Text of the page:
1994 photographic portrait of Emily Kame Kngwarreye by award-winning fine art photographer, © Greg Weight (used with permission). Greg tells the story behind this photograph, under.
Posted by Frannie Hopkirk | 05.03.14
Author: Frannie Hopkirk
Emily Kame Kngwarreye. Diversity in the Desert.
It has been said that her work “enabled the flowering of a whole new generation of Aboriginal artists”.
My first experience of Emily was at Alice Springs airport about 20 years ago. Wandering aimlessly waiting for my flight back to Sydney, suddenly, from the far end of the terminal I spotted a painting, hung high on a wall.
It drew me like the proverbial ‘across the room’ moment, the flash of lust very good art can generate. I hurried through the crowd, the painting vibrating and beckoning. “Who painted that?” says I in disbelief. “Emily Kngwarreye,” comes the reply. “Oh my God! Is it for sale?” Yes, it was for sale for $3,000.
I stood transfixed. I was in love. I knew I was looking at something that would take its place in my consciousness. I had never heard of Kngwarreye but knew that I had found something and someone the world would be hearing plenty of. I couldn’t buy it, but I sure as hell wanted to.
Emily Kame Kngwarreye. Born c 1916 Alalgura NT. Painter of the Eastern Anmaryere tribe, spent most of her life at Utopia, 270km north east of Alice Springs.
Utopia, 270km north east of Alice Springs, consists of a series of pastoral outstations, originally owned by the Chalmers family and returned to Aboriginal ownership in 1976. Several family groups live there at bores. In 1994, during Emily's lifetime (Emily died in 1996), it was populated by around 900 souls: painters, batik makers, basket weavers, wood carvers and more.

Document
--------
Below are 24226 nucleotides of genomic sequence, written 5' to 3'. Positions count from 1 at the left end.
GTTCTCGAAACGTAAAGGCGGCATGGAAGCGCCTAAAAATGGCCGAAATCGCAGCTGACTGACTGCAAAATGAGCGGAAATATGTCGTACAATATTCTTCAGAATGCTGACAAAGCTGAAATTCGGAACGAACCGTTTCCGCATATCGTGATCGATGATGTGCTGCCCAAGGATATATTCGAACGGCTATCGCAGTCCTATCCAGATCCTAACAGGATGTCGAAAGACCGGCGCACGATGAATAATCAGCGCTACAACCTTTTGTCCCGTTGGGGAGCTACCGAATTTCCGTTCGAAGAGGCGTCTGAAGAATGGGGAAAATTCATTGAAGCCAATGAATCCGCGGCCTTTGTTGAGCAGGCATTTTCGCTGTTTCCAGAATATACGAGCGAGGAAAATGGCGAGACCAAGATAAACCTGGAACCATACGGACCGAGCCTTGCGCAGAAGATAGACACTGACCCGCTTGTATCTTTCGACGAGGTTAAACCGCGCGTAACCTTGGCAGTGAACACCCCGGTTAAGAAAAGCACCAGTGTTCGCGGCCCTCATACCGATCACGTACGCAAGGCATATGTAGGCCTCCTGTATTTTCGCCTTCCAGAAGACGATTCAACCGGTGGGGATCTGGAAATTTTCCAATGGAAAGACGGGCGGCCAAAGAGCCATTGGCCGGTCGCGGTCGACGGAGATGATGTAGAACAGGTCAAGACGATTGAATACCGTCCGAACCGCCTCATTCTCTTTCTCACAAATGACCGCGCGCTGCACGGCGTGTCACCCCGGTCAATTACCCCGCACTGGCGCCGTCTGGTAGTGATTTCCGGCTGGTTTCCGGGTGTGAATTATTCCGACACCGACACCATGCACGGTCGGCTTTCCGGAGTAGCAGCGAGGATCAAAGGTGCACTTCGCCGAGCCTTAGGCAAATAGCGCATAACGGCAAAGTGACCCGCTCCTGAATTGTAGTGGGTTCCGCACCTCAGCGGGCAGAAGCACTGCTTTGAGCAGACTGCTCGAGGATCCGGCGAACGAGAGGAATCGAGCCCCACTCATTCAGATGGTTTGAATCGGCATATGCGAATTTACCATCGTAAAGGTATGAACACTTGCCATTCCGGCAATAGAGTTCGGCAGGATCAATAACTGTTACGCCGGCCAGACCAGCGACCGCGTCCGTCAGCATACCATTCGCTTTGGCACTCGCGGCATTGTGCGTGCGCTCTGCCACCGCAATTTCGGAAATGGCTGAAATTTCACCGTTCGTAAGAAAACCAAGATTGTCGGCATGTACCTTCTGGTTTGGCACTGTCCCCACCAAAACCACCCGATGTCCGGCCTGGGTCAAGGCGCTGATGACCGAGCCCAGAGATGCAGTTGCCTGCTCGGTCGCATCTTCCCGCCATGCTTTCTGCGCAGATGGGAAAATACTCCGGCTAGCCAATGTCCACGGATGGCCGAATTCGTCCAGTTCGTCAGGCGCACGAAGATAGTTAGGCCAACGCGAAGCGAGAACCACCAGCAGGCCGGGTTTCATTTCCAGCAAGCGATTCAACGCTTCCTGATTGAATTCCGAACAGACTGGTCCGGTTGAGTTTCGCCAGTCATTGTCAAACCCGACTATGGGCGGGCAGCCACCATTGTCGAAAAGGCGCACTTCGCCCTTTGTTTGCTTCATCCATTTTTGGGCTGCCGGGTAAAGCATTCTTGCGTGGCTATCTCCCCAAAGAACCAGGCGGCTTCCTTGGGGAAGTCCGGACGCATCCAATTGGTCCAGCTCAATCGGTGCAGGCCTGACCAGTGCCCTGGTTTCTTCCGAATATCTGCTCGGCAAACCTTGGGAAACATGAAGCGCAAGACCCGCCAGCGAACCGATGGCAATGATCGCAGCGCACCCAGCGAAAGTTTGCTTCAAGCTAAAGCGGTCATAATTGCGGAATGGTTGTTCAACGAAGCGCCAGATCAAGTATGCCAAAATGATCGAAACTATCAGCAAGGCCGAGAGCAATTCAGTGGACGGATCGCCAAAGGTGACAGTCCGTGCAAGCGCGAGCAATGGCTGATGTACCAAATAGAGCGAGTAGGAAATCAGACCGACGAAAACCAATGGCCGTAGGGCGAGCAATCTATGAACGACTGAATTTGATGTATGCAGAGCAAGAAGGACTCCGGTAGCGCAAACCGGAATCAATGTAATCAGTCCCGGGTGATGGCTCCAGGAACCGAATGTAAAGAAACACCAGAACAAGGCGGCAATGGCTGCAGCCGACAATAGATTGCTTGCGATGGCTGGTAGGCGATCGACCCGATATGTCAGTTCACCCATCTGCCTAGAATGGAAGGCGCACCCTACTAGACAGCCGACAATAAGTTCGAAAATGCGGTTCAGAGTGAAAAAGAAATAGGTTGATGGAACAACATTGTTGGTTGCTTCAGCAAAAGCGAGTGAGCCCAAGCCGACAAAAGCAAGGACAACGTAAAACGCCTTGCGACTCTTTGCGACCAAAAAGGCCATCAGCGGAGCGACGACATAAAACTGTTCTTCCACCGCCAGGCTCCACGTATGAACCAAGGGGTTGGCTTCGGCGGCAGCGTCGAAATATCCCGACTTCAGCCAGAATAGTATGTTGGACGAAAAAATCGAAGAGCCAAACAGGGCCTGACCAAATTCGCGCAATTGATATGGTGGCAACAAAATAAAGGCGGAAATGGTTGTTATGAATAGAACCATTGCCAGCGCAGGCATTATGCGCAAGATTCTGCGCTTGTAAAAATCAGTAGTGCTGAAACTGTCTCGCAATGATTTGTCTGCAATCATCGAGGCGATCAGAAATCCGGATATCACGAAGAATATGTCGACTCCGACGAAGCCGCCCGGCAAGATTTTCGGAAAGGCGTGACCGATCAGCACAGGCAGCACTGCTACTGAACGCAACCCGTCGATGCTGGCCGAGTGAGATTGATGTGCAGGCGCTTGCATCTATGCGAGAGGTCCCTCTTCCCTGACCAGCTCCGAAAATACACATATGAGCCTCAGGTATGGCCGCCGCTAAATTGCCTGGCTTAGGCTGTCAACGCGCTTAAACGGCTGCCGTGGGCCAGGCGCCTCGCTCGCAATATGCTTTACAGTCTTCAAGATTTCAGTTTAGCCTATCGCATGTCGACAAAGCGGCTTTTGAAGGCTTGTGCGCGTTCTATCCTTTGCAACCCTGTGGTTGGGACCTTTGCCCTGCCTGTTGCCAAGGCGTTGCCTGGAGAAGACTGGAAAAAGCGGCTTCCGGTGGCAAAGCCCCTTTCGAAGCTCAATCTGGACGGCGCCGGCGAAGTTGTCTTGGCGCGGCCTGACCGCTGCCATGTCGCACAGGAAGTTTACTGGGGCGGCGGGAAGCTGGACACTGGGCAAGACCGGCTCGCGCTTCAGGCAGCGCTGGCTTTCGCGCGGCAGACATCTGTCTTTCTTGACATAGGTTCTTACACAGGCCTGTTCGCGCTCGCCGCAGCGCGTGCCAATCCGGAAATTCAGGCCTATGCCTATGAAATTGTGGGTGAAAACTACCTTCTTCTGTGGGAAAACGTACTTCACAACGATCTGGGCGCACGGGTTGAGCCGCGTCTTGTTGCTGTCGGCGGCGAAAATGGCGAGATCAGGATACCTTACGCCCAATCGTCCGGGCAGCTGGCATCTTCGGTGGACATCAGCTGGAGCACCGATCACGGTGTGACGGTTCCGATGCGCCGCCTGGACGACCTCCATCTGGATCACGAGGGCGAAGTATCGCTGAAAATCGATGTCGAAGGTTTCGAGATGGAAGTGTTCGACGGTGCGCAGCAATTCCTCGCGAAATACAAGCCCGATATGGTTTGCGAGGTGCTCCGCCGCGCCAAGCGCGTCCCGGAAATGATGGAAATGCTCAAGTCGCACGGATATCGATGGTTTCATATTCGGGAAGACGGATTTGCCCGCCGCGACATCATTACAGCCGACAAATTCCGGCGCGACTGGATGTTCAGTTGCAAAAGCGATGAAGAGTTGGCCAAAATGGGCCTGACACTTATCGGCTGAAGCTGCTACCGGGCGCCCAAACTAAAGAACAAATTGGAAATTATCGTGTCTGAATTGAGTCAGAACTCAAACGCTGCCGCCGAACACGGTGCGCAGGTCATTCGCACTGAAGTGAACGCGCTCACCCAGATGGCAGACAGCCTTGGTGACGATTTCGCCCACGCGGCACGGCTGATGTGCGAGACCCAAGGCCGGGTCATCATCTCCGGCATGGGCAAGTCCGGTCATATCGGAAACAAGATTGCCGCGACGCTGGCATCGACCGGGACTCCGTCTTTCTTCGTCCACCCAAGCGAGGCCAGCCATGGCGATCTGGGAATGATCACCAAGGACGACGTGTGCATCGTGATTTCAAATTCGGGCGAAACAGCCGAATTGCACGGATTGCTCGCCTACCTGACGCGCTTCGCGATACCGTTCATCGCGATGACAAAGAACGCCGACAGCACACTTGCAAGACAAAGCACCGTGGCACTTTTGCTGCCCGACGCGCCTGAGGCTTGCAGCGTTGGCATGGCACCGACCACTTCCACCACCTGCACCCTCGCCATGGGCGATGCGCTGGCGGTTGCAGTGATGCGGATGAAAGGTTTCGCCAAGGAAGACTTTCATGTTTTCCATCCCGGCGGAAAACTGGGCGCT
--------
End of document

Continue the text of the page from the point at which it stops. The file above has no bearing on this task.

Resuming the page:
The cultural importance behind the ‘idea’ of the Utopian way of life is visible in the artistic output. A staggeringly prolific and outstanding amount of work has made Aboriginal artists the talk of art aficionados and dealers everywhere. The volcanic energy of this tiny desert outpost is off the radar. Product, stemming from the particular family groupings, is now showing, to tumultuous acclaim, in galleries and private collections all over the world.
Made famous by Kngwarreye, whose work has generated great wealth for Utopia: one of her paintings sold for over a million dollars, and she has exhibited, (with other Aboriginal artists) at the Venice Biennale. This extraordinary place is a text book example of indigenous societies fostering a philosophy of health and well-being, a contentment and creativity grounded in a continuous connection to traditional customs and lifestyles of hunting and food gathering.